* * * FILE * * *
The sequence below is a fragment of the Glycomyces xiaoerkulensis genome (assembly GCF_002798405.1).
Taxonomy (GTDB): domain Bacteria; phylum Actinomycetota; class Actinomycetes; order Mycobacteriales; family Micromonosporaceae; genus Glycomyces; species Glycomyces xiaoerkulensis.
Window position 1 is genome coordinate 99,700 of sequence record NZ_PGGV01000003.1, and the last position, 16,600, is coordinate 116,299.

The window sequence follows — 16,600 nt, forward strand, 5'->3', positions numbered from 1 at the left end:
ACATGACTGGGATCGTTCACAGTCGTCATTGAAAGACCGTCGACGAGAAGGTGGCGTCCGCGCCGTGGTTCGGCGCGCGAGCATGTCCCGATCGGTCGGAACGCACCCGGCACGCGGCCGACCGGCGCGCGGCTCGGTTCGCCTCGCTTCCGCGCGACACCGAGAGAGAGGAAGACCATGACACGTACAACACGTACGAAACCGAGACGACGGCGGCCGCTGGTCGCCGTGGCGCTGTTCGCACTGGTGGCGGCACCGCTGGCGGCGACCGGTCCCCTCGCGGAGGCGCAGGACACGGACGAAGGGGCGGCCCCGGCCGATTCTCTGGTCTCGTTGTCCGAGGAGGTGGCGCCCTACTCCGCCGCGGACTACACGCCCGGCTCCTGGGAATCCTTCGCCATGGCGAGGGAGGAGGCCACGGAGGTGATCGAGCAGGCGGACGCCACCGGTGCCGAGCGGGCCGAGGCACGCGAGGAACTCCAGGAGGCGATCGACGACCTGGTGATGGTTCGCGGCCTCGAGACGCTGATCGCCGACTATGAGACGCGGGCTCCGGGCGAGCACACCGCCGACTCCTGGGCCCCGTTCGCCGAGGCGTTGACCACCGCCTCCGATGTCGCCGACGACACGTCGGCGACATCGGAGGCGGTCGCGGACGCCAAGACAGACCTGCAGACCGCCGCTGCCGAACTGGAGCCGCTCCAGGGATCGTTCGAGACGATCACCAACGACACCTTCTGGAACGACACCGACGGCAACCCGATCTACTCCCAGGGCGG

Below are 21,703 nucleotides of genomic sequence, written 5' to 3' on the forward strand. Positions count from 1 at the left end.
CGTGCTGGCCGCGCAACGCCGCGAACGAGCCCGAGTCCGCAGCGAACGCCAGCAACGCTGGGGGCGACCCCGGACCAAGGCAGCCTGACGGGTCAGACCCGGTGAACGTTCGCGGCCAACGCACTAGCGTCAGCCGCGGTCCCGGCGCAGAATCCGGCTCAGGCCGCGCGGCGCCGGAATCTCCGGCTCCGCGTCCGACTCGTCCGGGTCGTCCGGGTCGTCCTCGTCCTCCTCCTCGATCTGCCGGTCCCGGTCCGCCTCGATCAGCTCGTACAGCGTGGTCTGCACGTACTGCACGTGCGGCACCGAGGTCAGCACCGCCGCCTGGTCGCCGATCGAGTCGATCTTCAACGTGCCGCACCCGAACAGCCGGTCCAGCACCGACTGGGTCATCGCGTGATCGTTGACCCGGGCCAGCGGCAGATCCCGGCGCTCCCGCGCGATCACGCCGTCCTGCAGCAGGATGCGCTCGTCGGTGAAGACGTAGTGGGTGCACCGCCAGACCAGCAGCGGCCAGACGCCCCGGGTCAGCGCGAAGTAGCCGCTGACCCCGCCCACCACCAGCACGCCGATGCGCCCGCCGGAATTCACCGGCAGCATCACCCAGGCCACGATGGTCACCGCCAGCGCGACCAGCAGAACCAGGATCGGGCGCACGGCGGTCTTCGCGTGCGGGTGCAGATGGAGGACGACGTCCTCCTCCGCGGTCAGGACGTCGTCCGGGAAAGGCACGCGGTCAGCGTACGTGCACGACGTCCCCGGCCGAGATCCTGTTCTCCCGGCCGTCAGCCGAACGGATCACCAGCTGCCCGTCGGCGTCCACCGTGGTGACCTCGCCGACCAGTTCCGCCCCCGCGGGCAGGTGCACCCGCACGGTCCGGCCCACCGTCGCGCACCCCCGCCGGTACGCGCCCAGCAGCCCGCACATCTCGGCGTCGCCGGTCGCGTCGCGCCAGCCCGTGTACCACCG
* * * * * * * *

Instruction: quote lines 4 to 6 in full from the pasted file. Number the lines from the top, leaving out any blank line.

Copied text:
The window sequence follows — 16,600 nt, forward strand, 5'->3', positions numbered from 1 at the left end:
ACATGACTGGGATCGTTCACAGTCGTCATTGAAAGACCGTCGACGAGAAGGTGGCGTCCGCGCCGTGGTTCGGCGCGCGAGCATGTCCCGATCGGTCGGAACGCACCCGGCACGCGGCCGACCGGCGCGCGGCTCGGTTCGCCTCGCTTCCGCGCGACACCGAGAGAGAGGAAGACCATGACACGTACAACACGTACGAAACCGAGACGACGGCGGCCGCTGGTCGCCGTGGCGCTGTTCGCACTGGTGGCGGCACCGCTGGCGGCGACCGGTCCCCTCGCGGAGGCGCAGGACACGGACGAAGGGGCGGCCCCGGCCGATTCTCTGGTCTCGTTGTCCGAGGAGGTGGCGCCCTACTCCGCCGCGGACTACACGCCCGGCTCCTGGGAATCCTTCGCCATGGCGAGGGAGGAGGCCACGGAGGTGATCGAGCAGGCGGACGCCACCGGTGCCGAGCGGGCCGAGGCACGCGAGGAACTCCAGGAGGCGATCGACGACCTGGTGATGGTTCGCGGCCTCGAGACGCTGATCGCCGACTATGAGACGCGGGCTCCGGGCGAGCACACCGCCGACTCCTGGGCCCCGTTCGCCGAGGCGTTGACCACCGCCTCCGATGTCGCCGACGACACGTCGGCGACATCGGAGGCGGTCGCGGACGCCAAGACAGACCTGCAGACCGCCGCTGCCGAACTGGAGCCGCTCCAGGGATCGTTCGAGACGATCACCAACGACACCTTCTGGAACGACACCGACGGCAACCCGATCTACTCCCAGGGCGG

Below are 21,703 nucleotides of genomic sequence, written 5' to 3' on the forward strand. Positions count from 1 at the left end.